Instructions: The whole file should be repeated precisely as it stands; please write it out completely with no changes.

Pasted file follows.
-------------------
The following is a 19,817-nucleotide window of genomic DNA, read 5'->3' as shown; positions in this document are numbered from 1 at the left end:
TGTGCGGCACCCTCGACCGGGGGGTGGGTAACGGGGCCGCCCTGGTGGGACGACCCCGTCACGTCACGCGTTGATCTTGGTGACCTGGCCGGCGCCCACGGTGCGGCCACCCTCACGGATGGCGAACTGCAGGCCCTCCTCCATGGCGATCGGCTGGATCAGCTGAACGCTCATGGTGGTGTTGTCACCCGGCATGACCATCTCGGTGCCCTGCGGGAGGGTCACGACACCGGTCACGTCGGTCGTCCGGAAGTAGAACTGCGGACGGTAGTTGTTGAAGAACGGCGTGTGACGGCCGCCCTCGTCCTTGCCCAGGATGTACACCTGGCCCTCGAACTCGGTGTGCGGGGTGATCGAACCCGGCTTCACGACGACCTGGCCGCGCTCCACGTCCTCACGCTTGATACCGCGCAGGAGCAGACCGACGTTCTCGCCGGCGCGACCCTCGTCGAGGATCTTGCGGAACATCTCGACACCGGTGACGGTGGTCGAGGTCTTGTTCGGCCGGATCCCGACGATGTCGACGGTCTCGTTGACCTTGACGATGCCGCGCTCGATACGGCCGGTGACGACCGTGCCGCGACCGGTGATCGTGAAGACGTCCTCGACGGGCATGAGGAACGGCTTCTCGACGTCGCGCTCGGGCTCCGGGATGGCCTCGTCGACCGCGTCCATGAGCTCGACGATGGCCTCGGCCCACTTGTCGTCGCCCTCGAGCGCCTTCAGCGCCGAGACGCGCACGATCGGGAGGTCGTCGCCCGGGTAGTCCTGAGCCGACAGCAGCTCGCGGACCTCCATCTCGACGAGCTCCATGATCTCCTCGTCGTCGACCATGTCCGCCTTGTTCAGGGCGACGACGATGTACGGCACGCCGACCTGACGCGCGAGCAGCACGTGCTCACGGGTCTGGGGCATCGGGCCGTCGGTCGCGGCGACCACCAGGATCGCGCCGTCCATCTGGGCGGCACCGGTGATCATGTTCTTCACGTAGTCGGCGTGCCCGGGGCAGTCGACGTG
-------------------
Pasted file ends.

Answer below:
The following is a 19,817-nucleotide window of genomic DNA, read 5'->3' as shown; positions in this document are numbered from 1 at the left end:
TGTGCGGCACCCTCGACCGGGGGGTGGGTAACGGGGCCGCCCTGGTGGGACGACCCCGTCACGTCACGCGTTGATCTTGGTGACCTGGCCGGCGCCCACGGTGCGGCCACCCTCACGGATGGCGAACTGCAGGCCCTCCTCCATGGCGATCGGCTGGATCAGCTGAACGCTCATGGTGGTGTTGTCACCCGGCATGACCATCTCGGTGCCCTGCGGGAGGGTCACGACACCGGTCACGTCGGTCGTCCGGAAGTAGAACTGCGGACGGTAGTTGTTGAAGAACGGCGTGTGACGGCCGCCCTCGTCCTTGCCCAGGATGTACACCTGGCCCTCGAACTCGGTGTGCGGGGTGATCGAACCCGGCTTCACGACGACCTGGCCGCGCTCCACGTCCTCACGCTTGATACCGCGCAGGAGCAGACCGACGTTCTCGCCGGCGCGACCCTCGTCGAGGATCTTGCGGAACATCTCGACACCGGTGACGGTGGTCGAGGTCTTGTTCGGCCGGATCCCGACGATGTCGACGGTCTCGTTGACCTTGACGATGCCGCGCTCGATACGGCCGGTGACGACCGTGCCGCGACCGGTGATCGTGAAGACGTCCTCGACGGGCATGAGGAACGGCTTCTCGACGTCGCGCTCGGGCTCCGGGATGGCCTCGTCGACCGCGTCCATGAGCTCGACGATGGCCTCGGCCCACTTGTCGTCGCCCTCGAGCGCCTTCAGCGCCGAGACGCGCACGATCGGGAGGTCGTCGCCCGGGTAGTCCTGAGCCGACAGCAGCTCGCGGACCTCCATCTCGACGAGCTCCATGATCTCCTCGTCGTCGACCATGTCCGCCTTGTTCAGGGCGACGACGATGTACGGCACGCCGACCTGACGCGCGAGCAGCACGTGCTCACGGGTCTGGGGCATCGGGCCGTCGGTCGCGGCGACCACCAGGATCGCGCCGTCCATCTGGGCGGCACCGGTGATCATGTTCTTCACGTAGTCGGCGTGCCCGGGGCAGTCGACGTG